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Paint Your Home's Exterior

You can easily upgrade your curb appeal with a fresh coat of paint on your home's exterior. Use this helpful how-to guide to learn about priming the outside of your home, application techniques and problem-solving.

Paint Primer

A primer will help paint adhere to the surface, providing a more uniform appearance. Use a primer when painting over new wood, bare wood, or repainting over existing bright or dark colors.

Primer Buying Guide

Getting Started

  • Complete exterior repair and preparation. See Prepare Your House for Exterior Painting.
  • Check the weather forecast before starting the job. Rain or high wind can cut a day of painting short and ruin what's already been applied. Exterior latex is fast drying, but it still needs time to dry before it gets hit by rain. Oil-based paint definitely needs curing time; check the manufacturer's recommendations. Paint when temperatures are above 50° and below 85°. Heavy rain or high humidity on a newly painted uncured surface can cause blistering.
  • Set the ladder up on flat ground.
  • Cover bushes, flowerbeds, decks and sidewalks with dropcloths. Tie back shrubs to prevent them from rubbing against fresh paint.
  • Avoid painting in direct sun. Paint the west-facing side in the morning and the east in the afternoon.

Paint Application

  • Paint the siding first. Start at the top, painting horizontally as you work your way down. Use a scaffold if possible, or move the ladder regularly. Over-reaching on a ladder is dangerous; plus the paint application will be uneven if you can't see the lap marks well.
  • Paint the windows and trim next. Don't close the windows completely after painting to prevent sticking. Leave a very small strip of paint around the edges of the windowpanes to seal out the weather.
  • Paint the foundation last.

Potential Issues

Sunlight and UV radiation. Sunlight and moisture can cause chalking and tint loss; however, latex paint tends to resist the effects of direct sunlight better than oil-based or alkyd paints.

Water and moisture. Wood expands and contracts due to changing moisture levels and can cause paint to crack and flake under this stress. Permeable or breathable latex paint allows water to vaporize and escape before damage can occur. Moisture can cause blistering, which leads to mildew growth. Paint additives keep mildew from forming but will not kill existing mildew.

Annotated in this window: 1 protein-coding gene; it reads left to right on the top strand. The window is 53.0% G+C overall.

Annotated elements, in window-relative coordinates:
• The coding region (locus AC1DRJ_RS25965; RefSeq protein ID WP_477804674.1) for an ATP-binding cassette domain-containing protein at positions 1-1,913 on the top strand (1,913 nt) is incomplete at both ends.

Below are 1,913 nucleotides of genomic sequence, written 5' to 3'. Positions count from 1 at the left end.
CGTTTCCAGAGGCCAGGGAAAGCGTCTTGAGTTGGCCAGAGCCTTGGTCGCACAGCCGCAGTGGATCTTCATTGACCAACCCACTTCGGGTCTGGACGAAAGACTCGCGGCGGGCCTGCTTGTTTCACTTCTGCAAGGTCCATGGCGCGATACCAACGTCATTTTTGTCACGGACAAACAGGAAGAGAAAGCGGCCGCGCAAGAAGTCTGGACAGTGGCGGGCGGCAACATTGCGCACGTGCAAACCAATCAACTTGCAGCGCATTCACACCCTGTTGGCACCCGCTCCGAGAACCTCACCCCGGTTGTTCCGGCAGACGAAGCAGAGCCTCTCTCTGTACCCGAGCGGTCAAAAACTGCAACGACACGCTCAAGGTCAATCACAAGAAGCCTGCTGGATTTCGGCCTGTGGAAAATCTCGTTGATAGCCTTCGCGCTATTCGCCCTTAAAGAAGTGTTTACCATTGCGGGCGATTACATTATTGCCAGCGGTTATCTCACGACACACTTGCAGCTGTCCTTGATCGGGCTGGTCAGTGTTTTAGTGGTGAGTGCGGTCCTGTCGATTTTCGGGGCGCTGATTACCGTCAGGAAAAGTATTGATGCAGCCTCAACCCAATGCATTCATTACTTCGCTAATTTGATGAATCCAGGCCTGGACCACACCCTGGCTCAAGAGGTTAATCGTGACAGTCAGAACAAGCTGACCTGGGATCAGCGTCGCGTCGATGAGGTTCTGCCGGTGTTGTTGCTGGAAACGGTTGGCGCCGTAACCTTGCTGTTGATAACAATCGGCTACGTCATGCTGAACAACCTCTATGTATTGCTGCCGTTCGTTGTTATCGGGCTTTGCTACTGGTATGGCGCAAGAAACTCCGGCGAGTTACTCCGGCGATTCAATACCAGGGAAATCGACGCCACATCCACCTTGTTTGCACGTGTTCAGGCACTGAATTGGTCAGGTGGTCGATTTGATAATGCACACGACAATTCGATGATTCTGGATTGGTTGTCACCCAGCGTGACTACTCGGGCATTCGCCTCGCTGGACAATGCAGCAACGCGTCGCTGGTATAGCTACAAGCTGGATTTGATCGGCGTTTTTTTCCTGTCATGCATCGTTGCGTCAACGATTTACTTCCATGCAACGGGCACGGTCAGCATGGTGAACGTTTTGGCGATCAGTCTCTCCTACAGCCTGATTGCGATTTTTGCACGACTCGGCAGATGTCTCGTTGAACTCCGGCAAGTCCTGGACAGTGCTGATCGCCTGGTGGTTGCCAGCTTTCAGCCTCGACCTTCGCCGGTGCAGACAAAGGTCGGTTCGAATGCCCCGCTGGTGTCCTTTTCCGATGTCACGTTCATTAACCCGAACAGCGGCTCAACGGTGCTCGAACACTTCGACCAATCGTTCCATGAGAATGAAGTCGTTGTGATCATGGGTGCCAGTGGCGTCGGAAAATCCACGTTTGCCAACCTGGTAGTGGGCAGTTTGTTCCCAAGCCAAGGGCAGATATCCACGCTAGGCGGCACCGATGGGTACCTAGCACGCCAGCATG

Change in temperature. Superior adhesion and flexibility in paint helps prevent cracking and flaking caused by the expanding and/or contracting of the substrate (wood, plywood, or hardboard). Top quality acrylic latex paint is an excellent choice for areas with freeze/thaw cycles.

Siding

Aluminum and vinyl siding present special challenges when painted. Aluminum siding frequently suffers from excessive chalking and may contain dents and imperfections. Pressure wash or hand-scrub to remove chalk and rinse afterwards. Satin or low luster paint is the best choice for aluminum siding because it hides dents and makes the imperfections less noticeable. A spray application gives the best appearance. Vinyl siding has the same problems with one additional limitation. Vinyl siding has a tendency to buckle or warp irreversibly from hot, direct sunlight. Darker colors will absorb more heat, so select a paint color no darker than the original color of the original vinyl.

Paint Storage and Disposal

  • Clean paint from the rim of the can. Seal container lids tight by tapping with a hammer and a block of wood.
  • Store solvent-based paint cans upside down to prevent a skin from forming.
  • Avoid extreme heat or cold.
  • Disposal methods vary by community. Check your local environmental, health, and safety laws.
  • Always follow label instructions for additional storage information.